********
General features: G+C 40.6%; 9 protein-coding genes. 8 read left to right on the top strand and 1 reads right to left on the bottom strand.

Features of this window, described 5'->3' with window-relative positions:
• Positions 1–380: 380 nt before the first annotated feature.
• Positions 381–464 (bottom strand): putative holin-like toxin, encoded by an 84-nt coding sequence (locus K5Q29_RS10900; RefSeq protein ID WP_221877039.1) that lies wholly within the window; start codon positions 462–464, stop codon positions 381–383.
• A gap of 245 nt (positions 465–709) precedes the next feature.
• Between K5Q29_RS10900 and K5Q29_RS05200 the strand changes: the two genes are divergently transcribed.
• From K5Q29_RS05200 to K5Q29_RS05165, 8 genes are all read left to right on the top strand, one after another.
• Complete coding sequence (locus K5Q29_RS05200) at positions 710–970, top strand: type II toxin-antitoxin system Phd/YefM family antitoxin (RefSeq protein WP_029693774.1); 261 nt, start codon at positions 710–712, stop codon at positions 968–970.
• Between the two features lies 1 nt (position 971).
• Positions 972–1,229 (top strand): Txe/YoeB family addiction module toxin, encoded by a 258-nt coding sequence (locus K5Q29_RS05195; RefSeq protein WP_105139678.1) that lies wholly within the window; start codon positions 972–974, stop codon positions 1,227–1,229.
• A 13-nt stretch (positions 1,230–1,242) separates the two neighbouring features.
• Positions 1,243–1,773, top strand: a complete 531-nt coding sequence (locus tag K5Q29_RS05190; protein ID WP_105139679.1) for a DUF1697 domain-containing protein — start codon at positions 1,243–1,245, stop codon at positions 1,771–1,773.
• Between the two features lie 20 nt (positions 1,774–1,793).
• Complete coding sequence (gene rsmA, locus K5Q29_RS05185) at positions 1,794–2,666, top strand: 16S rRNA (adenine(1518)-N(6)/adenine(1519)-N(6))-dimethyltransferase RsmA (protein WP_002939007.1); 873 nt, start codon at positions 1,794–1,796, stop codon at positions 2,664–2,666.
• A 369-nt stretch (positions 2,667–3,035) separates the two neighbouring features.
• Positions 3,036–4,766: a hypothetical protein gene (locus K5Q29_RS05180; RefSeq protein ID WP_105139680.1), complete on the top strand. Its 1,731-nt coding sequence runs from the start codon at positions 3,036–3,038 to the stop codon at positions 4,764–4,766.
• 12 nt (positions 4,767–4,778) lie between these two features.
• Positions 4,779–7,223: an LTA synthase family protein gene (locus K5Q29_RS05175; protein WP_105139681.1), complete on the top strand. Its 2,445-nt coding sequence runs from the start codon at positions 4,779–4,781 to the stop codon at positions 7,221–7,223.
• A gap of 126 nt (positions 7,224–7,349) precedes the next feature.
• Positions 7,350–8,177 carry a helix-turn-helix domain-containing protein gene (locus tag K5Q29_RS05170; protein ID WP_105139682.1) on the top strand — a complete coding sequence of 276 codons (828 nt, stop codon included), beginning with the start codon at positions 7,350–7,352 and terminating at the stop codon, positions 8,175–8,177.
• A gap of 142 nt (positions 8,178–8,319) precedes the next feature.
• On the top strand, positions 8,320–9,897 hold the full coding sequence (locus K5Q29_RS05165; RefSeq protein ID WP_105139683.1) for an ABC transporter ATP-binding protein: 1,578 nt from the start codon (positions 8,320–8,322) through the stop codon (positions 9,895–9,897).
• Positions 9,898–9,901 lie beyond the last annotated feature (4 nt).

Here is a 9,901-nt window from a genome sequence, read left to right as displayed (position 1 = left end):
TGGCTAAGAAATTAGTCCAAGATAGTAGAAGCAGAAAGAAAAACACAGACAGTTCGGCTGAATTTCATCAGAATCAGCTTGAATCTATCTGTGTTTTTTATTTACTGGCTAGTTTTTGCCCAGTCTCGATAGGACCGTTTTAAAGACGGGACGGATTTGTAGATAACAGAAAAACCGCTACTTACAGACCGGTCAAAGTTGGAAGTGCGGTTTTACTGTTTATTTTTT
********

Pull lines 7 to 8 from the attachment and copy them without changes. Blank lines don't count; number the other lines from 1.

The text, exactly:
• From K5Q29_RS05200 to K5Q29_RS05165, 8 genes are all read left to right on the top strand, one after another.
• Complete coding sequence (locus K5Q29_RS05200) at positions 710–970, top strand: type II toxin-antitoxin system Phd/YefM family antitoxin (RefSeq protein WP_029693774.1); 261 nt, start codon at positions 710–712, stop codon at positions 968–970.